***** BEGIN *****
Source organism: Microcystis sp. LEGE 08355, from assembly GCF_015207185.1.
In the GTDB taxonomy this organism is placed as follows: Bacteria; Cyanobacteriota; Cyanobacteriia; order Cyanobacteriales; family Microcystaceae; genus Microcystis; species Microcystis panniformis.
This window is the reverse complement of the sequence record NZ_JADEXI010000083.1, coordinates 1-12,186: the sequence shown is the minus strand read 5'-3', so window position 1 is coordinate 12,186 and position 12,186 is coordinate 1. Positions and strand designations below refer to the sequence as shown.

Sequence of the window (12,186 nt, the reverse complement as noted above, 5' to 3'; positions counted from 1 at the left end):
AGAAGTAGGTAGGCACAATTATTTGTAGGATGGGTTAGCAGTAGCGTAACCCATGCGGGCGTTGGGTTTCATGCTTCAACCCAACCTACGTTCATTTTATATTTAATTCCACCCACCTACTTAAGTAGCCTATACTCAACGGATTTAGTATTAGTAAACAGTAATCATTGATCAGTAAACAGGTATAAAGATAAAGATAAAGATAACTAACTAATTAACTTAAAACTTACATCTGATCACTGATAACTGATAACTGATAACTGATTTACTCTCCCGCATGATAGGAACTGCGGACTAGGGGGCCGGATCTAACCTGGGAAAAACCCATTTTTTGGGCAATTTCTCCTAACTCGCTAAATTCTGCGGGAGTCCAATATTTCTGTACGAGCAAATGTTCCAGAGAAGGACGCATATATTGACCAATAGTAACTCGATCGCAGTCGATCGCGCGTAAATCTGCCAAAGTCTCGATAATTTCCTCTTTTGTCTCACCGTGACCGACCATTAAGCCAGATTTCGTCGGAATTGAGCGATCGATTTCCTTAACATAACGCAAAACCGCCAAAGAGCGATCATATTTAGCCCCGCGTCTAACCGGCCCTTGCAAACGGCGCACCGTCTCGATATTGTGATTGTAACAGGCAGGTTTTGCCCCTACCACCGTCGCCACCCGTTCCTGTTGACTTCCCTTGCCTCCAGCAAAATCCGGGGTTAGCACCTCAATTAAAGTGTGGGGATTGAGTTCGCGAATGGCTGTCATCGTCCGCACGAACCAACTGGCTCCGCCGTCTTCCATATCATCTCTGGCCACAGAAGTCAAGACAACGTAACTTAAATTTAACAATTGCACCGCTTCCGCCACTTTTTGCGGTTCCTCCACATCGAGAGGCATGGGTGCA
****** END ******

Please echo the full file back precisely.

Source organism: Microcystis sp. LEGE 08355, from assembly GCF_015207185.1.
In the GTDB taxonomy this organism is placed as follows: Bacteria; Cyanobacteriota; Cyanobacteriia; order Cyanobacteriales; family Microcystaceae; genus Microcystis; species Microcystis panniformis.
This window is the reverse complement of the sequence record NZ_JADEXI010000083.1, coordinates 1-12,186: the sequence shown is the minus strand read 5'-3', so window position 1 is coordinate 12,186 and position 12,186 is coordinate 1. Positions and strand designations below refer to the sequence as shown.

Sequence of the window (12,186 nt, the reverse complement as noted above, 5' to 3'; positions counted from 1 at the left end):
AGAAGTAGGTAGGCACAATTATTTGTAGGATGGGTTAGCAGTAGCGTAACCCATGCGGGCGTTGGGTTTCATGCTTCAACCCAACCTACGTTCATTTTATATTTAATTCCACCCACCTACTTAAGTAGCCTATACTCAACGGATTTAGTATTAGTAAACAGTAATCATTGATCAGTAAACAGGTATAAAGATAAAGATAAAGATAACTAACTAATTAACTTAAAACTTACATCTGATCACTGATAACTGATAACTGATAACTGATTTACTCTCCCGCATGATAGGAACTGCGGACTAGGGGGCCGGATCTAACCTGGGAAAAACCCATTTTTTGGGCAATTTCTCCTAACTCGCTAAATTCTGCGGGAGTCCAATATTTCTGTACGAGCAAATGTTCCAGAGAAGGACGCATATATTGACCAATAGTAACTCGATCGCAGTCGATCGCGCGTAAATCTGCCAAAGTCTCGATAATTTCCTCTTTTGTCTCACCGTGACCGACCATTAAGCCAGATTTCGTCGGAATTGAGCGATCGATTTCCTTAACATAACGCAAAACCGCCAAAGAGCGATCATATTTAGCCCCGCGTCTAACCGGCCCTTGCAAACGGCGCACCGTCTCGATATTGTGATTGTAACAGGCAGGTTTTGCCCCTACCACCGTCGCCACCCGTTCCTGTTGACTTCCCTTGCCTCCAGCAAAATCCGGGGTTAGCACCTCAATTAAAGTGTGGGGATTGAGTTCGCGAATGGCTGTCATCGTCCGCACGAACCAACTGGCTCCGCCGTCTTCCATATCATCTCTGGCCACAGAAGTCAAGACAACGTAACTTAAATTTAACAATTGCACCGCTTCCGCCACTTTTTGCGGTTCCTCCACATCGAGAGGCATGGGTGCA